By PERRY SWANSON THE GAZETTE
Updated: March 13, 2005 at 12:00 am
By PERRY SWANSON THE GAZETTE •
Updated: March 13, 2005 at 12:00 am • Published: March 13, 2005
The El Paso County commissioners will hear from other elected officials and the public Monday on whether to reverse a ban on carrying firearms openly in most government buildings. County leaders are considering a change at the prompting of the Pikes Peak Firearms Coalition, a local group that...
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The El Paso County commissioners will hear from other elected officials and the public Monday on whether to reverse a ban on carrying firearms openly in most government buildings.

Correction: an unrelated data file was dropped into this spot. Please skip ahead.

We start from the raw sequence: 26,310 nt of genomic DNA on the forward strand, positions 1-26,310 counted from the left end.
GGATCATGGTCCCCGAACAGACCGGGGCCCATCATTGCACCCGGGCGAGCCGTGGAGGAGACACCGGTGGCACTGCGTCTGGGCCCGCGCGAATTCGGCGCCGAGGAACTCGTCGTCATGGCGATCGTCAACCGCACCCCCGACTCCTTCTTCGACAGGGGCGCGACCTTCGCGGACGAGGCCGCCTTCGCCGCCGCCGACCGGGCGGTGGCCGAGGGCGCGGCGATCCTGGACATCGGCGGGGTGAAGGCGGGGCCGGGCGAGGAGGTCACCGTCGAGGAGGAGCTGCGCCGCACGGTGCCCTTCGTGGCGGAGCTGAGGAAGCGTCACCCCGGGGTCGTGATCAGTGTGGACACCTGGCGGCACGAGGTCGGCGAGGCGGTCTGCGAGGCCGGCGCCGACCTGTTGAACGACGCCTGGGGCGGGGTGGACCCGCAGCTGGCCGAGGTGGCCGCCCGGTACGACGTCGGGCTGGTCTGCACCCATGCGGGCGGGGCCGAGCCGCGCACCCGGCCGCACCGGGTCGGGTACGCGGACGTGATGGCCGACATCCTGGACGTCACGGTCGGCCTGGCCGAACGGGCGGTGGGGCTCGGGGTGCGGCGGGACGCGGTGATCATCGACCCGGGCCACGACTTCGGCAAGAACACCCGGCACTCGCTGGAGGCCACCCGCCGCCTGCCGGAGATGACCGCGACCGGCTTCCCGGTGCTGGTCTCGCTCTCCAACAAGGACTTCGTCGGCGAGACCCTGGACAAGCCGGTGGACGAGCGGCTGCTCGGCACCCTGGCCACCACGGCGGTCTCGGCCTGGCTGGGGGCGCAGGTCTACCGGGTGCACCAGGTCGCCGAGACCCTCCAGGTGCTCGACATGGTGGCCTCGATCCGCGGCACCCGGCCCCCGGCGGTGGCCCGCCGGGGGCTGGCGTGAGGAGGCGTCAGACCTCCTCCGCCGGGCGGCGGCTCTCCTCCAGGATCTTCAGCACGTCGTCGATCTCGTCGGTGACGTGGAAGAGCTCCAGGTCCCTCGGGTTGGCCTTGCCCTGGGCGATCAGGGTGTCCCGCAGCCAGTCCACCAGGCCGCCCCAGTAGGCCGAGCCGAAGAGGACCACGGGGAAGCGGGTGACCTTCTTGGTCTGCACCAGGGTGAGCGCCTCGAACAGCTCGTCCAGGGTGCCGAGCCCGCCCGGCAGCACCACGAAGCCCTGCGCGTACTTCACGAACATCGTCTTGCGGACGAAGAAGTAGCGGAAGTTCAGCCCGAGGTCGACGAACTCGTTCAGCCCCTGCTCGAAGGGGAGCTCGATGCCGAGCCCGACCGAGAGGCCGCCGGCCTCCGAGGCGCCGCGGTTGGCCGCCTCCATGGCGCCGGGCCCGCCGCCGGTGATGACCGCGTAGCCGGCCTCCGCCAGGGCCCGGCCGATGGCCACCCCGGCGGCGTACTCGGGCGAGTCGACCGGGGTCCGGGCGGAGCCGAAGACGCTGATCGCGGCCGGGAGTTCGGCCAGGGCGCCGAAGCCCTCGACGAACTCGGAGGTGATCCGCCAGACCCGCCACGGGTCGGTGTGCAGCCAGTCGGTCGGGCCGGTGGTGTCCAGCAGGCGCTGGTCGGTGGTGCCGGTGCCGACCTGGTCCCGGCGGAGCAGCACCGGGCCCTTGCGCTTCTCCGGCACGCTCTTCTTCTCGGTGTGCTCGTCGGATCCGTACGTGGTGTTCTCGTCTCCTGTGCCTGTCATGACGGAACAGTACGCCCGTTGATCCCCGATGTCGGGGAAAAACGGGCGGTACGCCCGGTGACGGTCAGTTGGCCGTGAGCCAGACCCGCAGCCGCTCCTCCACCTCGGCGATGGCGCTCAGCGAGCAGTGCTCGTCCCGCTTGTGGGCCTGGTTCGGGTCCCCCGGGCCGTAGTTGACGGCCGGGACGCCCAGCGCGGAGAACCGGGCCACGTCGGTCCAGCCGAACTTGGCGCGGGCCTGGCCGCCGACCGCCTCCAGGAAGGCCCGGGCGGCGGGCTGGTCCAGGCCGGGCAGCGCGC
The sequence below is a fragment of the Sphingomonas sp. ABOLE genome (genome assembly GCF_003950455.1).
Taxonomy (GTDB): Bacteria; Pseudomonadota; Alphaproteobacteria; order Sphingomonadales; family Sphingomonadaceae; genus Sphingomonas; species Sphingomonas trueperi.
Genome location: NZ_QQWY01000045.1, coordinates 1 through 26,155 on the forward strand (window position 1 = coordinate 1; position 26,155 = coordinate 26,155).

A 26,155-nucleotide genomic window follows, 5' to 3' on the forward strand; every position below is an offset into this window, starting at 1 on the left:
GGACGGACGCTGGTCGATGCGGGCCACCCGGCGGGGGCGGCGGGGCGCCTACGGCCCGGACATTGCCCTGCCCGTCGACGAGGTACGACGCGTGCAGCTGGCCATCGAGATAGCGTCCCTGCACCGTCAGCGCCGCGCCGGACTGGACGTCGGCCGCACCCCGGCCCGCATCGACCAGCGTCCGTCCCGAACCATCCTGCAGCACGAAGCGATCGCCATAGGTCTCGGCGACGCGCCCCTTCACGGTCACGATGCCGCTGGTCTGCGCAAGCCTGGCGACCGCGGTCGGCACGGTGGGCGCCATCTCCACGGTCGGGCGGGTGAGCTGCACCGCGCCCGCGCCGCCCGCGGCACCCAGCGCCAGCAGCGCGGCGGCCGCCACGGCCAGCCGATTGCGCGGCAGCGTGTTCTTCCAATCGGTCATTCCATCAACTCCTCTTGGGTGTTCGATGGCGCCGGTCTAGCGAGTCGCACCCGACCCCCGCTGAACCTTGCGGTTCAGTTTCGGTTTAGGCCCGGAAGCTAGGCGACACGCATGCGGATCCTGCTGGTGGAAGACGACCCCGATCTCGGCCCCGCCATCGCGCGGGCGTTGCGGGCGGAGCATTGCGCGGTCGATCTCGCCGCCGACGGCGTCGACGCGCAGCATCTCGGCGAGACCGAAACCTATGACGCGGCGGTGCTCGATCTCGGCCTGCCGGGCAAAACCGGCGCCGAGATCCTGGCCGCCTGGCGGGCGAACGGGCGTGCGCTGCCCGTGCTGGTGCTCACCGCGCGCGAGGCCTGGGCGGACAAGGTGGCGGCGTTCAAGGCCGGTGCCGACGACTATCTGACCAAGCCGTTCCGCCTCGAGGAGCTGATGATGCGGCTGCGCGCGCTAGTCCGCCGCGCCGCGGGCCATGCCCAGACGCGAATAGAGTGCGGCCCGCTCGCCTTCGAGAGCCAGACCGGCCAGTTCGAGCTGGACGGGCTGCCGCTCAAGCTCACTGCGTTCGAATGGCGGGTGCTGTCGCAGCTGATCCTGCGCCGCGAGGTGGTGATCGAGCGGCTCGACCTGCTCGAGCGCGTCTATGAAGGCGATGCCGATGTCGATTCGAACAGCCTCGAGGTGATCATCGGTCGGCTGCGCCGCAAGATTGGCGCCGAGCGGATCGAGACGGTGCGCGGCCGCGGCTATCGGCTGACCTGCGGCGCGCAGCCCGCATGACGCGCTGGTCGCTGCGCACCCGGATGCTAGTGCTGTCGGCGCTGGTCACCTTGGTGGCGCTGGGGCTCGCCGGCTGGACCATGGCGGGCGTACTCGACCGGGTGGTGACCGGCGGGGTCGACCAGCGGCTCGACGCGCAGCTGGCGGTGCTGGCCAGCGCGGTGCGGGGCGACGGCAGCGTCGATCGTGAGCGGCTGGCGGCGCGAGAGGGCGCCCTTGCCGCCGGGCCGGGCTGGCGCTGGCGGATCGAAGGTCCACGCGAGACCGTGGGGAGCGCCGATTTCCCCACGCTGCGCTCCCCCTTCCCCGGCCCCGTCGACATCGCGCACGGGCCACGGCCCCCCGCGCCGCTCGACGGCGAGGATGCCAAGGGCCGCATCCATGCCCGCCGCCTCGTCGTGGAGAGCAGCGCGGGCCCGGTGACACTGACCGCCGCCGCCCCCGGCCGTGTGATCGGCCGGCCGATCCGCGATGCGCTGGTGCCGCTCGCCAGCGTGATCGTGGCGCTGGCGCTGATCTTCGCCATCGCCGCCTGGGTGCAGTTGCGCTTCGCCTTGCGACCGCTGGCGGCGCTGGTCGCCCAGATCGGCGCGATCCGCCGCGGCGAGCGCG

County leaders are considering a change at the prompting of the Pikes Peak Firearms Coalition, a local group that lobbies for gun rights. El Paso County’s ban has been in place since 1996. Colorado law allows openly carried firearms in most other public places. People who have a permit can legally carry a concealed gun in most government buildings. El Paso County Sheriff Terry Maketa has studied the issue for about a month, meeting with the firearms coalition and other leaders, and he plans to present options to the commissioners for a policy change. “For every one who believes there should be complete open carry, there’s one who believes there should be no open carry,” he said. “Being in the middle, I can understand both perspectives.” An opponent of changing the policy is county Assessor John Bass, whose job is to determine the value of property in the county for tax purposes. Bass sent a message to county leaders Friday saying that he won’t allow openly carried guns in his office. He said allowing open carry would make it easier for people who want to hurt county employees and people using government offices. Some who support changing the rule suggested that openly carried firearms should be limited to handguns kept in holsters, Maketa said. Thursday night, though, firearms coalition members voted in favor of urging the commissioners to repeal the open carry ban completely. That would mean people could openly carry any type of legal gun inside government buildings. The law provides an exception for secure government buildings such as a courthouse or jail, where even concealed weapons are not allowed. Several county officials have said they’re concerned about allowing openly carried firearms in places where money is exchanged or emotions run high because of disputes with the government. The Pikes Peak Firearms Coalition argues that the right to carry firearms is guaranteed in the U.S. and Colorado constitutions. CONTACT THE WRITER: 636-0187 or email@example.com PUBLIC MEETING Monday’s meeting is scheduled for 2 p.m. on the third floor of the County Office Building, 27 E. Vermijo Ave. Anyone can attend and offer opinions to the commissioners.